THIS series gives readers the opportunity to consider and contribute to discussion of some of the ethical dilemmas that can arise in veterinary practice. Each month, a case scenario is presented, followed by discussion of some of the issues involved.
In addition, a possible way forward is suggested; however, there is rarely a cut-and-dried answer in such cases, and readers may wish to suggest an alternative approach. This month's dilemma, ‘Resisting the urge to prescribe vancomycin’, was submitted and is discussed by Manuel Magalhães-Sant'Ana. Readers with comments to contribute are invited to send them as soon as possible, so that they can be considered for publication in the next issue.
The series is being coordinated by Steven McCulloch, a practising vet with a PhD in the ethics of veterinary policy. It aims to provide a framework that will help practitioners find solutions when facing similar dilemmas.
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Manuel Magalhães-Sant'Ana is a European veterinary specialist in animal welfare science, ethics and law. He was Newman Fellow in Veterinary Ethics at the School of Veterinary Medicine, University College Dublin, Ireland. He is currently a research fellow in ethics at the Portuguese Veterinary Order in Lisbon, Portugal.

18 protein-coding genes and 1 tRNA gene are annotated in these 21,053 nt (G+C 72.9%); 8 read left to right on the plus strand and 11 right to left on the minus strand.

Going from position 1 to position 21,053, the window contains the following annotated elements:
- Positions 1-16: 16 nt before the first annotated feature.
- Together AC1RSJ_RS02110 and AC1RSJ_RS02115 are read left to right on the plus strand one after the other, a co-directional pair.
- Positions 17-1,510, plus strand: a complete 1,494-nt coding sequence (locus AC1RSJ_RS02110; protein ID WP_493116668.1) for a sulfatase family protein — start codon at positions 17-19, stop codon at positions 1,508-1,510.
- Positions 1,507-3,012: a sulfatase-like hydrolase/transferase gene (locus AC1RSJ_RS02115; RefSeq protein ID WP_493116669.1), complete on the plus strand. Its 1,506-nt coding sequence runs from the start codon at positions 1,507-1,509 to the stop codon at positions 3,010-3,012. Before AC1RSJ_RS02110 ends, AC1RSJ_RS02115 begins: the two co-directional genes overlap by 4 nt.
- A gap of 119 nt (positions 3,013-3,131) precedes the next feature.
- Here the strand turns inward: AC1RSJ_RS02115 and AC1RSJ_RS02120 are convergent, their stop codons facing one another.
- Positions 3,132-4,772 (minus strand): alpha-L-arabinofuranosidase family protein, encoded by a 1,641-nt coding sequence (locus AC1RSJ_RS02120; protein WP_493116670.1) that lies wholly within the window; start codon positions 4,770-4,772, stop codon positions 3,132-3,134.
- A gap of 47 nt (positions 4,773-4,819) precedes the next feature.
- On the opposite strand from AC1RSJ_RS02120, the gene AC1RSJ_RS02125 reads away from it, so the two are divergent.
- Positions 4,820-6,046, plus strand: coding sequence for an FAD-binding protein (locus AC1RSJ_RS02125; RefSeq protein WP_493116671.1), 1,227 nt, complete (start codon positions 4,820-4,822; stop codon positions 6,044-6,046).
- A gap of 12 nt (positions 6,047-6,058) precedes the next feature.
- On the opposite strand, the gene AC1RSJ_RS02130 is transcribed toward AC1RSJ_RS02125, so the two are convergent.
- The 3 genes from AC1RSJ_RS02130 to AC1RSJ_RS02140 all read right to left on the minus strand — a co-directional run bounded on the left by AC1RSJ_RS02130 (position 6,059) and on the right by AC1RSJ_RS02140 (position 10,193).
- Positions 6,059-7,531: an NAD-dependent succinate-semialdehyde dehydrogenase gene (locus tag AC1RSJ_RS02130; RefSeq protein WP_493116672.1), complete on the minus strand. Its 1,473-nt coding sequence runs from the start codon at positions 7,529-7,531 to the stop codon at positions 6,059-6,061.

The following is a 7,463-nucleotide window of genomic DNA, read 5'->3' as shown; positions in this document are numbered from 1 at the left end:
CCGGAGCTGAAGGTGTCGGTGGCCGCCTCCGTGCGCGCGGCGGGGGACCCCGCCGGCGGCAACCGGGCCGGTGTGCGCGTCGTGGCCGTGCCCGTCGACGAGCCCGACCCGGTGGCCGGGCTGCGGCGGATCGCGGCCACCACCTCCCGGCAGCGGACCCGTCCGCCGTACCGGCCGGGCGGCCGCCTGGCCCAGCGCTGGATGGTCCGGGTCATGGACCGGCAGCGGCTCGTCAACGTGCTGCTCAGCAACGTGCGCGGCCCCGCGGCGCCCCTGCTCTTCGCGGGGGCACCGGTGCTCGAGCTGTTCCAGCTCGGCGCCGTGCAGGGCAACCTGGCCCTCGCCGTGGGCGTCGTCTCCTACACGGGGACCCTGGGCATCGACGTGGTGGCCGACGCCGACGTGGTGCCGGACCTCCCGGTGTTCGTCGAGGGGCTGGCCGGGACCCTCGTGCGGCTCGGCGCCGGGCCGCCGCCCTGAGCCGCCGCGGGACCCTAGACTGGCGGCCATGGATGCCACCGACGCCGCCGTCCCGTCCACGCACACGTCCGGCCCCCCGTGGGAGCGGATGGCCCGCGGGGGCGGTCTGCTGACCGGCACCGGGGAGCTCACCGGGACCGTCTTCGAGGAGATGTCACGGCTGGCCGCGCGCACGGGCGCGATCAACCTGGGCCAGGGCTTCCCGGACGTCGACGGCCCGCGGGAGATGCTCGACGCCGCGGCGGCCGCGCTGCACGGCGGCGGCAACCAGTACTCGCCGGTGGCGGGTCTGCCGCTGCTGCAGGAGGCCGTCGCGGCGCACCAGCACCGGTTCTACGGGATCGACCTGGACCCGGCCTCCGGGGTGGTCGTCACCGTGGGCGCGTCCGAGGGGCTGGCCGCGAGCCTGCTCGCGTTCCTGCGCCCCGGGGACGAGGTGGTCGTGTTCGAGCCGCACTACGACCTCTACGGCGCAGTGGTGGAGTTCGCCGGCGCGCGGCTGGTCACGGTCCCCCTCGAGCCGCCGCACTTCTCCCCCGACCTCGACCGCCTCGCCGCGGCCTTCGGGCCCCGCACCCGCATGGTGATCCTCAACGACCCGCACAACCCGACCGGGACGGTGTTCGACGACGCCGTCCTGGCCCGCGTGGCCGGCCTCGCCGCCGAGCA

This scenario was partially inspired by the Newman Fellowship ‘Exploring Current and Future Ethical Issues Facing the Veterinary Professions in Ireland’, supervised by Alison Hanlon and funded by the Veterinary Council of Ireland Educational Trust.
Resisting the urge to prescribe vancomycin
You are treating pyoderma in a dog. You have advised topical antibiotic therapy but after one week of poor clinical results you decide to perform a bacterial culture and find meticillin-resistant Staphylococcus pseudintermedius (which is sensitive to several antibiotics, including vancomycin). You prescribe oral doxycycline but the client asks why vancomycin has not been prescribed, based on what they have read on the internet. Should the veterinarian use vancomycin, a critically important antibiotic for human medicine, to treat the dog?